How meritocratic is the United States
Editorial: More meritocracy
The topic was looked for in vain on the agenda of the World Economic Forum in Davos, which ended yesterday. But there was hardly a political or economic discussion group in which the terms "equality" or "justice" were not used at some point. Regardless of whether it was about crisis prevention or terror: the conversation almost always turned to the growing inequality in many countries, which endangers free-market democracies and triggers crises.
The old Davos paradigm no longer applies. In the past, people were certain that the economy only had to grow, and then everything would be fine. A flood lifts all boats. But that no longer applies. The income gaps between rich and poor in most economies are too great for societies to tolerate this level of inequality. In all major economies from the United States to China to Germany, the Gini coefficient, which measures the extent of inequality, has increased since the mid-1980s. One of the few exceptions is Brazil, which was one of the most unequal societies in the world.
What sounds abstract is visible to everyone in many places. 40 percent youth unemployment in Spain, 26 percent in the United States, these are catastrophic developments that make the German integration problem seem almost small. But even in this country there are millions of people who do not seem to be able to integrate into the labor market, while companies are looking for skilled workers and salaries for board members and managing directors have been rising sharply for years. An untenable state of affairs: a modern society cannot afford to have its members working en masse not at all or working below their potential, while the elite threatens to decouple.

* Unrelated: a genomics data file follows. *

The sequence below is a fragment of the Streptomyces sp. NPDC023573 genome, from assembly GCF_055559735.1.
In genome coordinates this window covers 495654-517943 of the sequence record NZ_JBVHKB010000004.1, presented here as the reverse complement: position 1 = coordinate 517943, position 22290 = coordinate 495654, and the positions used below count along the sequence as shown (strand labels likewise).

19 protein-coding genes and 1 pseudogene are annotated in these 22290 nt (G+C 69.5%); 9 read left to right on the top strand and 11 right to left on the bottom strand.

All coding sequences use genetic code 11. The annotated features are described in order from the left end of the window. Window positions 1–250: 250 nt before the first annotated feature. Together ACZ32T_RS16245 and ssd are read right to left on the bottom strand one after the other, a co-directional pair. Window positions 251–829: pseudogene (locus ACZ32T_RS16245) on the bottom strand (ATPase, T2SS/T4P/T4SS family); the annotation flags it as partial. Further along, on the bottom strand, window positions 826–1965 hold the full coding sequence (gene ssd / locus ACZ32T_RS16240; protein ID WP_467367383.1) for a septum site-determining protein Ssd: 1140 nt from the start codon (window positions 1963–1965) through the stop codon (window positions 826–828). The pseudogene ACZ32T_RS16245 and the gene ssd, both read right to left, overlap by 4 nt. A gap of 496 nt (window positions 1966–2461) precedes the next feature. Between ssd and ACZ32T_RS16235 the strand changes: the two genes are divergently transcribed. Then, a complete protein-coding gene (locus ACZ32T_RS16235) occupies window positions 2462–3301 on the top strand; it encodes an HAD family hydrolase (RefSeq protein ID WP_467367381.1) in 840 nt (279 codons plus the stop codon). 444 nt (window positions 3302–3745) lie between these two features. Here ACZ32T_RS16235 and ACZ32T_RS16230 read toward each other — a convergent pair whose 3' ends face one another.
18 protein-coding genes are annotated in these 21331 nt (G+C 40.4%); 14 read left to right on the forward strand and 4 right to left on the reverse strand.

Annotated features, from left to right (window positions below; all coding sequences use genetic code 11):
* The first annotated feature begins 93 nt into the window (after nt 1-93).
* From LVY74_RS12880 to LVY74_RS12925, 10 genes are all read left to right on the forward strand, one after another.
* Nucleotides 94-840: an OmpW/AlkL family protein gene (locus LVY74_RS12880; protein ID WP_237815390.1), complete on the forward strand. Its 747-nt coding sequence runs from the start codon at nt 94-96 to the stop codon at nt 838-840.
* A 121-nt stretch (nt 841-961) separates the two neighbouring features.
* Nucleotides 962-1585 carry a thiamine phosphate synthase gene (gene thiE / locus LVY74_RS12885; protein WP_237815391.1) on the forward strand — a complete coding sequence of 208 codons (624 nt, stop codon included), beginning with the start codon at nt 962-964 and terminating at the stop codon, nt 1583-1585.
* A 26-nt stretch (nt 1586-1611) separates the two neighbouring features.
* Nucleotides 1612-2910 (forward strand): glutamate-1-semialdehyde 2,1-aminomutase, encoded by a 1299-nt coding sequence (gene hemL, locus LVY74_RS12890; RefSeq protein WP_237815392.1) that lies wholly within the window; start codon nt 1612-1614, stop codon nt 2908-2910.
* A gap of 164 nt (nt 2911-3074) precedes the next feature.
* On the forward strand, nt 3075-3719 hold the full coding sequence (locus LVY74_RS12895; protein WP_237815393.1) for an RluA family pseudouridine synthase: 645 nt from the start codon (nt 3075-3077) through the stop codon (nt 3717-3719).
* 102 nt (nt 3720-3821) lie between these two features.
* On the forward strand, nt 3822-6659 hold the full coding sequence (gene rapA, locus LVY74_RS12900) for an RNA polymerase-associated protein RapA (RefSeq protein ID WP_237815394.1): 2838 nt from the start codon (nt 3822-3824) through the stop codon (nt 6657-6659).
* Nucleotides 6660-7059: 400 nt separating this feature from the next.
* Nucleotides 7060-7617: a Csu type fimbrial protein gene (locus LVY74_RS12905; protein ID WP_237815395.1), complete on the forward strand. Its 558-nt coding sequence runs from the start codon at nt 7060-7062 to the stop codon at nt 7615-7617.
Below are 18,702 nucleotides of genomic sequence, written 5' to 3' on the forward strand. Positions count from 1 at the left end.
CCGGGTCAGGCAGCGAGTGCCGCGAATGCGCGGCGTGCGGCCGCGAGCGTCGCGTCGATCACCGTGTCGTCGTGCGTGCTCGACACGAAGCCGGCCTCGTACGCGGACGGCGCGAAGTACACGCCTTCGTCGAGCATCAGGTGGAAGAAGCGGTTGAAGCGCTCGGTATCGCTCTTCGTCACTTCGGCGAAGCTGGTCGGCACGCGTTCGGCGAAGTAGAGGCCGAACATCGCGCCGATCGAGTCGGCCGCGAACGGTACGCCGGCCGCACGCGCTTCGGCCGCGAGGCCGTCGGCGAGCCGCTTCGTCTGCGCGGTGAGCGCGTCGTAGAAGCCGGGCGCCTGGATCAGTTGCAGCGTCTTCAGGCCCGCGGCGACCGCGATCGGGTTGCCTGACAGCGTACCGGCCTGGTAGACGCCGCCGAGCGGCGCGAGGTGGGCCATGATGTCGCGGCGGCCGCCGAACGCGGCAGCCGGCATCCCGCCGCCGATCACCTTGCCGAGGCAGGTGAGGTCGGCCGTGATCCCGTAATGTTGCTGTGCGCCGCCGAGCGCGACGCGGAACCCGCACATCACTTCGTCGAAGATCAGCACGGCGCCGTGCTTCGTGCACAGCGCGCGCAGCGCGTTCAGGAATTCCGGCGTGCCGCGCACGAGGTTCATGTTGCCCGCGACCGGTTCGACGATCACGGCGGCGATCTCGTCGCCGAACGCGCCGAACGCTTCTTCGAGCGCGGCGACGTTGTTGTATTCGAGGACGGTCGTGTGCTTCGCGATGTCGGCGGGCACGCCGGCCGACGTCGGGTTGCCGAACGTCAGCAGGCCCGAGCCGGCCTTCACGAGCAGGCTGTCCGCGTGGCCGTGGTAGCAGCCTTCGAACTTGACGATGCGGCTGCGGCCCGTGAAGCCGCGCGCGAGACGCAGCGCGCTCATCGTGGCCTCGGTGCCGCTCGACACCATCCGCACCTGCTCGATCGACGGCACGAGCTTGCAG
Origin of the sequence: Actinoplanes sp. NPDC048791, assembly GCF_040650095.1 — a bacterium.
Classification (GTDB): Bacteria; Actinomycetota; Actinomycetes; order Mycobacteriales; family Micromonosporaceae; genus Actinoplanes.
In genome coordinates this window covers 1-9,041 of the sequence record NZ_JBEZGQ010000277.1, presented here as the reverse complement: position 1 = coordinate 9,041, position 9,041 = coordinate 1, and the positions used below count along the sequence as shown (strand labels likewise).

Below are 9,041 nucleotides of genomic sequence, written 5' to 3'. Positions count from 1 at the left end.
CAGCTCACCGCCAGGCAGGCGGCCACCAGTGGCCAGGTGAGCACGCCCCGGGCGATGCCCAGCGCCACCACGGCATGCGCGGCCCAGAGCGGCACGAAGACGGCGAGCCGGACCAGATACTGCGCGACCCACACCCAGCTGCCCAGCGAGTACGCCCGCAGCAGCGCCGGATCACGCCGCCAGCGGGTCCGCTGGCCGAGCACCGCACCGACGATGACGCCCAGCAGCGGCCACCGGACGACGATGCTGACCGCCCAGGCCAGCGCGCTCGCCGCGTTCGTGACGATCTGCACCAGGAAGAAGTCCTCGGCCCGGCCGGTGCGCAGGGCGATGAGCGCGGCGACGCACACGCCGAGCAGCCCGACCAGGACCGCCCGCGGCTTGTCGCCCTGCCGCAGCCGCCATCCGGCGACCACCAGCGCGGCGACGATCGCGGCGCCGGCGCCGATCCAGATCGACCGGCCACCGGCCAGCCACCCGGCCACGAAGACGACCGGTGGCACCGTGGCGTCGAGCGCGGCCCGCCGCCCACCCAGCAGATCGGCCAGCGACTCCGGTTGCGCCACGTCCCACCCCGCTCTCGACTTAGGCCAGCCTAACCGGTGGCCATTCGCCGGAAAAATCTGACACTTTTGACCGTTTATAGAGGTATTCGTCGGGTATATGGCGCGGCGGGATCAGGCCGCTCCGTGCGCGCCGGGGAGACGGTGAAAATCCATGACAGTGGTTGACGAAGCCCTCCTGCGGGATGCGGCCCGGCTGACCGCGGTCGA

But what to do The basic problem is that in German society in particular there is a strange understanding of what is equal and fair. The two terms are mostly used as synonyms. Accordingly, what makes the same is fair. We are very close to the French, who have internalized the term "egalité" since the 1789 revolution. But this understanding leads a society on the wrong track. The importance of performance incentives is underestimated, as are the many positive effects that high performers have on the rest of society. If you don't want to see that, you should ask yourself how the German auto industry would be if there weren't more and more rich people around the world. And how can you get people to invest a lot of time and money in education if they are not appropriately rewarded for it?
More state-organized redistribution from the wealthy to the poor cannot be the solution in most developed economies - especially not in Germany. Experience since the end of the war has made it clear that an excessive social system creates false incentives and encourages abuse. Whoever takes more from the service providers in order to distribute the money without consideration, reduces the incentive for advancement. No national economy can afford that anymore. The global competition for bright minds and innovations is too tough. How absurd the incentives are is now becoming particularly clear in the euro zone, where redistribution is supposed to be institutionalized even between states.